Marcus Bird's Tokyo Story

The Creative Potential of Pecha Kucha Presentations

N.L.S., A New Local Space

Deborah Anzinger's artist run residency and exhibition space in Kingston

Remembering Kumina

Rex Nettleford's Legacy and The National Dance Theatre Company

Light Sensitive

Marlon James' black and whites

Annalee Davis: ON THE MAP

Caribbean Political Documentary

Monday, October 12, 2009

Shaving Bob Marley and giving you the finger.


Yuli Kande's (寒出 優里) works from Kyoto Current 

Living in Kingston, made me realise many things. One of which is that Bob Marley is one of the nation's most imaged persons in public spaces. Visiting Kyoto Current a couple weeks ago at Kyoto Municipal Museum of Art allowed me to see the image that is familiar but now represented differently. The Bob Marley portrait is just one of several large iconic portraits done by Yuli Kande. From an image seemingly familiar from American media such as a woman perhaps of Hispanic or African-American ethnicity painted on top of glittery bling giving us the finger to what can be read as a Japanese woman of homogenic identity  giving the well known Japanese snapshot fingers. Kande's work reminds you of the inside of the cadillac's of hip-hop culture. She seems to be using 'pimp my ride' aesthetics to etch out iconic cultural images.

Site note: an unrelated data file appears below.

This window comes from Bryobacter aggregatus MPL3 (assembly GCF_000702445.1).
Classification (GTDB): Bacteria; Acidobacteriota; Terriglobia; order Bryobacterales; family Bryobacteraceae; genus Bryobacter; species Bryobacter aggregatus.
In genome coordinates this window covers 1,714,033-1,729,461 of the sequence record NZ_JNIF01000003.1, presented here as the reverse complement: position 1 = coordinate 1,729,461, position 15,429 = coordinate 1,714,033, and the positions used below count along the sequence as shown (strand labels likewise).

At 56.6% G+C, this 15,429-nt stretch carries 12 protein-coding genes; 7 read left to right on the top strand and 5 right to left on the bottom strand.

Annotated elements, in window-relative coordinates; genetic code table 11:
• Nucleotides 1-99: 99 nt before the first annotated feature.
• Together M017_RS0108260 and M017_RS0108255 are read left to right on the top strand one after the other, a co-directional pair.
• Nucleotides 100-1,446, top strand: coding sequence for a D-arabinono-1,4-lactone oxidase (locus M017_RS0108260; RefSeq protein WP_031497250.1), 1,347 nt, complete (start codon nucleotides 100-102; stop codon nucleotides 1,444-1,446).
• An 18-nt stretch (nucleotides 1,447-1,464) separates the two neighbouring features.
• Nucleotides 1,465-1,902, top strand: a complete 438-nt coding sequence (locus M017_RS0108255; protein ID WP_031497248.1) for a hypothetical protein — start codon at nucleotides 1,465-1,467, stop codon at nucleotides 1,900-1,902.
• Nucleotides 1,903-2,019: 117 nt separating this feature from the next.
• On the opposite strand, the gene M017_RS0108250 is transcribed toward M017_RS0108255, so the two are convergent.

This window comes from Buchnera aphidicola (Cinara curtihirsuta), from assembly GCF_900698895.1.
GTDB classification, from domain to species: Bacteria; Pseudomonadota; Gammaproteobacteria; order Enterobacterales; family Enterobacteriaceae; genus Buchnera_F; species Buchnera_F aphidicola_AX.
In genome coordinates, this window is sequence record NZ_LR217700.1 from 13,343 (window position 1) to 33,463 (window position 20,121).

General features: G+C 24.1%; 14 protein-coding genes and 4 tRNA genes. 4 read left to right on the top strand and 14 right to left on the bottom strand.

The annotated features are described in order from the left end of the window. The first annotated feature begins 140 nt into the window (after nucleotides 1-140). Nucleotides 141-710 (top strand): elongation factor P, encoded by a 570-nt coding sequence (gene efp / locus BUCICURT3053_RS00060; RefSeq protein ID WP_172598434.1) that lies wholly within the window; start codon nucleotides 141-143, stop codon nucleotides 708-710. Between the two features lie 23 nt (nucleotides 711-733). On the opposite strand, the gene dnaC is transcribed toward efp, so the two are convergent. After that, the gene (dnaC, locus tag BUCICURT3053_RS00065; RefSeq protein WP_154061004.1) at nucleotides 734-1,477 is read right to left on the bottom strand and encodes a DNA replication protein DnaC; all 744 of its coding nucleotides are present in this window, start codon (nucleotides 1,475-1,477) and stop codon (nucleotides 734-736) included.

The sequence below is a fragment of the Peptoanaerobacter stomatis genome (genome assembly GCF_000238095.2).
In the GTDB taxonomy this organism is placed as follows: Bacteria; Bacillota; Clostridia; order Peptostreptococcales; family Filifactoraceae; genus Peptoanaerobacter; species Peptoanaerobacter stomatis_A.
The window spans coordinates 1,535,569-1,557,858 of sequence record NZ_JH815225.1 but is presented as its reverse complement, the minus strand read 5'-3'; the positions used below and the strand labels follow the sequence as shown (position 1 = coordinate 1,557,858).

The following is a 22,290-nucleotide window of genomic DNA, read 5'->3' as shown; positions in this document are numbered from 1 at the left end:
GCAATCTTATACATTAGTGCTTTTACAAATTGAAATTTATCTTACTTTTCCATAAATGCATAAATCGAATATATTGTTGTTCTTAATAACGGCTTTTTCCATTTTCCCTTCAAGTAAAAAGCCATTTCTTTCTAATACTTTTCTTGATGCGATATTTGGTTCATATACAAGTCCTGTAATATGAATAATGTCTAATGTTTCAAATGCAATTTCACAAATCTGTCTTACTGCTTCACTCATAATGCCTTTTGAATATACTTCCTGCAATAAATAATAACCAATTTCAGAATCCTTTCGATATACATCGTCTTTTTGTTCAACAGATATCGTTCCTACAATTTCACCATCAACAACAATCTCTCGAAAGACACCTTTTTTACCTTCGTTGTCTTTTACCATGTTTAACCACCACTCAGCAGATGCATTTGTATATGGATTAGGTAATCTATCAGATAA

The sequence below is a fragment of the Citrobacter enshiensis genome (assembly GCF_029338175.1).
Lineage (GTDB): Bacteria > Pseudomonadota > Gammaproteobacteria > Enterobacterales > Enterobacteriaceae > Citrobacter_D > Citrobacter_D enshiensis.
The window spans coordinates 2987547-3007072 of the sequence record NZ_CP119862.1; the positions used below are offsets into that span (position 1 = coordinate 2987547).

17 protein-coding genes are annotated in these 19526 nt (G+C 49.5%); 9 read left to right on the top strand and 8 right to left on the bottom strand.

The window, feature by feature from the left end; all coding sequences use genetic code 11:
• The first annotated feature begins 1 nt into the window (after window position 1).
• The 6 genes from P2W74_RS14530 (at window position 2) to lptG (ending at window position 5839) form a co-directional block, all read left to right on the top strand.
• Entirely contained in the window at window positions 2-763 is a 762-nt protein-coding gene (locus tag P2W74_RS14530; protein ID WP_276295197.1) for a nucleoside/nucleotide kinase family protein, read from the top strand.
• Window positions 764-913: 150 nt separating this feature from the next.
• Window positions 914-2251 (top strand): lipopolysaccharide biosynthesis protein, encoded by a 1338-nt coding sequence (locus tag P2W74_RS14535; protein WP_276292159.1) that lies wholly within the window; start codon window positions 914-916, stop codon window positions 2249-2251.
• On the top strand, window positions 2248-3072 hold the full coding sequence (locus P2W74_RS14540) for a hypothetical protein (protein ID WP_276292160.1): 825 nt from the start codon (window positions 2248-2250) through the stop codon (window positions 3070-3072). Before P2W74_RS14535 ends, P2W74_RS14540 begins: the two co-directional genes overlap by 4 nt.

The show had so much to see and the young hopeful artists had an auction this weekend gone by. I am not sure how this works yet with the Japanese equivalents of Charles Saatchi but there was diversity to be seen. I saw what I expected and what I didn't. There were quiet zen-like landscapes, highly technical futuristic images, conceptual performance-derived work, tiny aesthetic statements and large explorations. I chose Kande's work for this post because I enjoyed it immediately and more importantly it confronted me. In the tranquility of Kyoto, anything that gives me the finger will get my attention.